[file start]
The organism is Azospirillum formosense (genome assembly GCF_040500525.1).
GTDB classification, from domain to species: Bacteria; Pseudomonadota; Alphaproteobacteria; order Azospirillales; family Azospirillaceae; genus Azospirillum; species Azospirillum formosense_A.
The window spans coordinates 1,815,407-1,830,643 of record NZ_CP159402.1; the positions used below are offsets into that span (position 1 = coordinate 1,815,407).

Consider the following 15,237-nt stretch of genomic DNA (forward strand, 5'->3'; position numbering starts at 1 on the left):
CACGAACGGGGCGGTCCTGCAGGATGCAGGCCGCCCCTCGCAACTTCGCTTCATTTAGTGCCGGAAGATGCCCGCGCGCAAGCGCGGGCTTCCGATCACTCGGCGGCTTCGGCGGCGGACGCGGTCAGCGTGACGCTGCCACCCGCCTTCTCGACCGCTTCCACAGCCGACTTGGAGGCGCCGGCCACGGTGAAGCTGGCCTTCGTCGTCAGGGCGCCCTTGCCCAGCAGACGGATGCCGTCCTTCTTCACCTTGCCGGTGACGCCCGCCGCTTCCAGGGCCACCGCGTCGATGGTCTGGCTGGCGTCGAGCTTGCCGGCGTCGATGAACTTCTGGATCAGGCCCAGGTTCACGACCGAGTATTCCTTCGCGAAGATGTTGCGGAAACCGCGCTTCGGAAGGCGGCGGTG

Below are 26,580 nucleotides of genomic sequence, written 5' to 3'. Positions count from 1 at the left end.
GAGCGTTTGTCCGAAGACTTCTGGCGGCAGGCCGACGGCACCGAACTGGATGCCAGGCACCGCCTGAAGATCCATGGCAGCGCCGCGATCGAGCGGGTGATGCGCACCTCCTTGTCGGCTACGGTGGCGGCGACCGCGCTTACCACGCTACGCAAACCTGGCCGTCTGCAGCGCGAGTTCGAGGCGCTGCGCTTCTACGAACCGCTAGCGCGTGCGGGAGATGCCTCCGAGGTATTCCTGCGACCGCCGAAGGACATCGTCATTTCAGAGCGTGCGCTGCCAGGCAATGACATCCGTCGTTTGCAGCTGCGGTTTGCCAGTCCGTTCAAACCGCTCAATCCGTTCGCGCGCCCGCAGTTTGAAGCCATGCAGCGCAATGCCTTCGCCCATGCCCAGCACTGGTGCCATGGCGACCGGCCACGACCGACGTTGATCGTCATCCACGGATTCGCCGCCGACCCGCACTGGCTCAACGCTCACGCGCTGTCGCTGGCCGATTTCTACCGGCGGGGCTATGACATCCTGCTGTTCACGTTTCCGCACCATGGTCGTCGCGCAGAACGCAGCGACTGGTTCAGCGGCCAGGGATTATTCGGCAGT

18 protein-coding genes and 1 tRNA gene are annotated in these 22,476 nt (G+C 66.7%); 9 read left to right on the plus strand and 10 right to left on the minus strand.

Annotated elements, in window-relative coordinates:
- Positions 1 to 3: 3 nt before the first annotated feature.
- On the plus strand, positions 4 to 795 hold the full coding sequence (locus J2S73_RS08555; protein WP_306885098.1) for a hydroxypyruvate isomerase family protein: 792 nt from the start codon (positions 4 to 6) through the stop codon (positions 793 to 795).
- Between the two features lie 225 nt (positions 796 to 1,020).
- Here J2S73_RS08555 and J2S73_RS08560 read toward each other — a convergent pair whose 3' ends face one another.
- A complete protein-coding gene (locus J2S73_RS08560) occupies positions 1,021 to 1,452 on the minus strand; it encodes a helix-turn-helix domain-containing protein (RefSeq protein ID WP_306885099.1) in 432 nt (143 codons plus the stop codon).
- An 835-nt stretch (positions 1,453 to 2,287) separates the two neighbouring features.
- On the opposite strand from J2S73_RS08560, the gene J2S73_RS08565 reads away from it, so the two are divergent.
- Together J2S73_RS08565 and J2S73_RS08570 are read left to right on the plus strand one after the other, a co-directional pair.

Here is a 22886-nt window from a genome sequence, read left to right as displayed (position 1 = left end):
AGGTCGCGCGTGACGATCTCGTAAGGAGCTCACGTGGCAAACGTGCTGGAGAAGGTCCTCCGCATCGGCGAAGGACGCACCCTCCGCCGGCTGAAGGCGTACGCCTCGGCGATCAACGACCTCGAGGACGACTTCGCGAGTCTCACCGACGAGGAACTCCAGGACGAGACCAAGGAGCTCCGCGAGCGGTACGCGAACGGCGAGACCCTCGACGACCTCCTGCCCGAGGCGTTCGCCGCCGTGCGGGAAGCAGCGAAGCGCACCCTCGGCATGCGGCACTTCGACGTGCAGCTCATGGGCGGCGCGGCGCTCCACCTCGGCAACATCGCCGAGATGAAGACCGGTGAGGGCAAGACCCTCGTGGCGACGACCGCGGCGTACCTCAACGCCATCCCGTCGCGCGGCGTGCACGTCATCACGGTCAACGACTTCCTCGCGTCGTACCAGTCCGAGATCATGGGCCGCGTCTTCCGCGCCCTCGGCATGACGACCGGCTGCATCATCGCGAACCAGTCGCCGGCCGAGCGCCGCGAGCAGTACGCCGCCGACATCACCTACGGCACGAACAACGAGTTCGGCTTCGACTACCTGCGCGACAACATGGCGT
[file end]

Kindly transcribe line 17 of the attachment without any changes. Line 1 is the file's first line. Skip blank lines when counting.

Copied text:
- Together J2S73_RS08565 and J2S73_RS08570 are read left to right on the plus strand one after the other, a co-directional pair.